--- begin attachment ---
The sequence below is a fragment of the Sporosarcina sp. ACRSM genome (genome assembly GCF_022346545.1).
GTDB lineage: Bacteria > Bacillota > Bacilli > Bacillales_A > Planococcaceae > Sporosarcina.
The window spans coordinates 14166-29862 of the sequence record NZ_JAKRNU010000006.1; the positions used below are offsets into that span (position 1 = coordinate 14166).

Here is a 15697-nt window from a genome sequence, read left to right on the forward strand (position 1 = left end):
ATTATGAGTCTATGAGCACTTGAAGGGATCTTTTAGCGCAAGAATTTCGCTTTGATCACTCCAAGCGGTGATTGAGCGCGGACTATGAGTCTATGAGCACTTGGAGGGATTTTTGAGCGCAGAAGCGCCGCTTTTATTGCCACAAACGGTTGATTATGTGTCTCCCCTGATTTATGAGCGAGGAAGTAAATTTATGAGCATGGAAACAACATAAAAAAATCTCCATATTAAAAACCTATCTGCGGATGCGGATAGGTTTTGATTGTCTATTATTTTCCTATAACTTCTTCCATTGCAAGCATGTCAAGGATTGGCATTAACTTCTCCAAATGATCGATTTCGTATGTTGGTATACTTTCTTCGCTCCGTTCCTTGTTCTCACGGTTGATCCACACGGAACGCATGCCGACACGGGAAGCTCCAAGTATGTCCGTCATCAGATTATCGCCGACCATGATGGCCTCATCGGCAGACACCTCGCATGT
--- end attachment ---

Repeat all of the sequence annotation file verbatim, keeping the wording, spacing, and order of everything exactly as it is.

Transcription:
The sequence below is a fragment of the Sporosarcina sp. ACRSM genome (genome assembly GCF_022346545.1).
GTDB lineage: Bacteria > Bacillota > Bacilli > Bacillales_A > Planococcaceae > Sporosarcina.
The window spans coordinates 14166-29862 of the sequence record NZ_JAKRNU010000006.1; the positions used below are offsets into that span (position 1 = coordinate 14166).

Here is a 15697-nt window from a genome sequence, read left to right on the forward strand (position 1 = left end):
ATTATGAGTCTATGAGCACTTGAAGGGATCTTTTAGCGCAAGAATTTCGCTTTGATCACTCCAAGCGGTGATTGAGCGCGGACTATGAGTCTATGAGCACTTGGAGGGATTTTTGAGCGCAGAAGCGCCGCTTTTATTGCCACAAACGGTTGATTATGTGTCTCCCCTGATTTATGAGCGAGGAAGTAAATTTATGAGCATGGAAACAACATAAAAAAATCTCCATATTAAAAACCTATCTGCGGATGCGGATAGGTTTTGATTGTCTATTATTTTCCTATAACTTCTTCCATTGCAAGCATGTCAAGGATTGGCATTAACTTCTCCAAATGATCGATTTCGTATGTTGGTATACTTTCTTCGCTCCGTTCCTTGTTCTCACGGTTGATCCACACGGAACGCATGCCGACACGGGAAGCTCCAAGTATGTCCGTCATCAGATTATCGCCGACCATGATGGCCTCATCGGCAGACACCTCGCATGT